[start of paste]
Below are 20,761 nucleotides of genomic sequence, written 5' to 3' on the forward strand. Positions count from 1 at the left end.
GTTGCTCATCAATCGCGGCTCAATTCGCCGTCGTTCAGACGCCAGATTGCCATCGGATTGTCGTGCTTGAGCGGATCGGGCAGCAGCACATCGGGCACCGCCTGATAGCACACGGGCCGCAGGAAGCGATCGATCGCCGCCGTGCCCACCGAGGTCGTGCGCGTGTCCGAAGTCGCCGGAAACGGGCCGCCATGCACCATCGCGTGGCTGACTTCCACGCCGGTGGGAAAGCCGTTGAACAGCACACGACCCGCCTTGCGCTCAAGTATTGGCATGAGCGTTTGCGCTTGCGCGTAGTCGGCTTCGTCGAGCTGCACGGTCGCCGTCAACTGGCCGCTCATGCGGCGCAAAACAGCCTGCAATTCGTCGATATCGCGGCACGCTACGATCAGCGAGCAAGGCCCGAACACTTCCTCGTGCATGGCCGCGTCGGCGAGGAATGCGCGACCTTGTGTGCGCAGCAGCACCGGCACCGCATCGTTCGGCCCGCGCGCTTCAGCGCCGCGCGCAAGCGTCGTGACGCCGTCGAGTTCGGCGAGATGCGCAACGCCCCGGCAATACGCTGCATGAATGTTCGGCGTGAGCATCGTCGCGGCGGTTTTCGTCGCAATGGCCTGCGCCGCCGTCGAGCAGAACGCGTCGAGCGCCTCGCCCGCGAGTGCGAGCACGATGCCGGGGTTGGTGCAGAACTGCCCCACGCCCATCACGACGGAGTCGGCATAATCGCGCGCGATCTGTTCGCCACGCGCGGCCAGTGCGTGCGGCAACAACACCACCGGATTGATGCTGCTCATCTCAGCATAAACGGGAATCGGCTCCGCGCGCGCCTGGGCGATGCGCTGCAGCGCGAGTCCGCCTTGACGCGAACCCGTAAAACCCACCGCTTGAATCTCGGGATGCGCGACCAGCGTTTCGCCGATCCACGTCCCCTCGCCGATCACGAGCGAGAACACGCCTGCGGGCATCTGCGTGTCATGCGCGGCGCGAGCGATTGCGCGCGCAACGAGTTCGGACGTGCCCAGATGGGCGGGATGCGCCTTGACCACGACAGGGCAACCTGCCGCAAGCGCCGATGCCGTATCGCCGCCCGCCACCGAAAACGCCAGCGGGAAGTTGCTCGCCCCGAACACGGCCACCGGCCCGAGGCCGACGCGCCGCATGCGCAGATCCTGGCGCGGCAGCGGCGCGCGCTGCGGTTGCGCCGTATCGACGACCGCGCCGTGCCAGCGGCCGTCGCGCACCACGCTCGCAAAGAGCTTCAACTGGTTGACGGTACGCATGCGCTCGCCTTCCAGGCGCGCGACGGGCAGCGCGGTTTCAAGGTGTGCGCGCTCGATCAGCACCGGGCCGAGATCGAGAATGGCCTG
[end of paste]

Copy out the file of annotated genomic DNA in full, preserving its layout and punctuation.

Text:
Below are 20,761 nucleotides of genomic sequence, written 5' to 3' on the forward strand. Positions count from 1 at the left end.
GTTGCTCATCAATCGCGGCTCAATTCGCCGTCGTTCAGACGCCAGATTGCCATCGGATTGTCGTGCTTGAGCGGATCGGGCAGCAGCACATCGGGCACCGCCTGATAGCACACGGGCCGCAGGAAGCGATCGATCGCCGCCGTGCCCACCGAGGTCGTGCGCGTGTCCGAAGTCGCCGGAAACGGGCCGCCATGCACCATCGCGTGGCTGACTTCCACGCCGGTGGGAAAGCCGTTGAACAGCACACGACCCGCCTTGCGCTCAAGTATTGGCATGAGCGTTTGCGCTTGCGCGTAGTCGGCTTCGTCGAGCTGCACGGTCGCCGTCAACTGGCCGCTCATGCGGCGCAAAACAGCCTGCAATTCGTCGATATCGCGGCACGCTACGATCAGCGAGCAAGGCCCGAACACTTCCTCGTGCATGGCCGCGTCGGCGAGGAATGCGCGACCTTGTGTGCGCAGCAGCACCGGCACCGCATCGTTCGGCCCGCGCGCTTCAGCGCCGCGCGCAAGCGTCGTGACGCCGTCGAGTTCGGCGAGATGCGCAACGCCCCGGCAATACGCTGCATGAATGTTCGGCGTGAGCATCGTCGCGGCGGTTTTCGTCGCAATGGCCTGCGCCGCCGTCGAGCAGAACGCGTCGAGCGCCTCGCCCGCGAGTGCGAGCACGATGCCGGGGTTGGTGCAGAACTGCCCCACGCCCATCACGACGGAGTCGGCATAATCGCGCGCGATCTGTTCGCCACGCGCGGCCAGTGCGTGCGGCAACAACACCACCGGATTGATGCTGCTCATCTCAGCATAAACGGGAATCGGCTCCGCGCGCGCCTGGGCGATGCGCTGCAGCGCGAGTCCGCCTTGACGCGAACCCGTAAAACCCACCGCTTGAATCTCGGGATGCGCGACCAGCGTTTCGCCGATCCACGTCCCCTCGCCGATCACGAGCGAGAACACGCCTGCGGGCATCTGCGTGTCATGCGCGGCGCGAGCGATTGCGCGCGCAACGAGTTCGGACGTGCCCAGATGGGCGGGATGCGCCTTGACCACGACAGGGCAACCTGCCGCAAGCGCCGATGCCGTATCGCCGCCCGCCACCGAAAACGCCAGCGGGAAGTTGCTCGCCCCGAACACGGCCACCGGCCCGAGGCCGACGCGCCGCATGCGCAGATCCTGGCGCGGCAGCGGCGCGCGCTGCGGTTGCGCCGTATCGACGACCGCGCCGTGCCAGCGGCCGTCGCGCACCACGCTCGCAAAGAGCTTCAACTGGTTGACGGTACGCATGCGCTCGCCTTCCAGGCGCGCGACGGGCAGCGCGGTTTCAAGGTGTGCGCGCTCGATCAGCACCGGGCCGAGATCGAGAATGGCCTG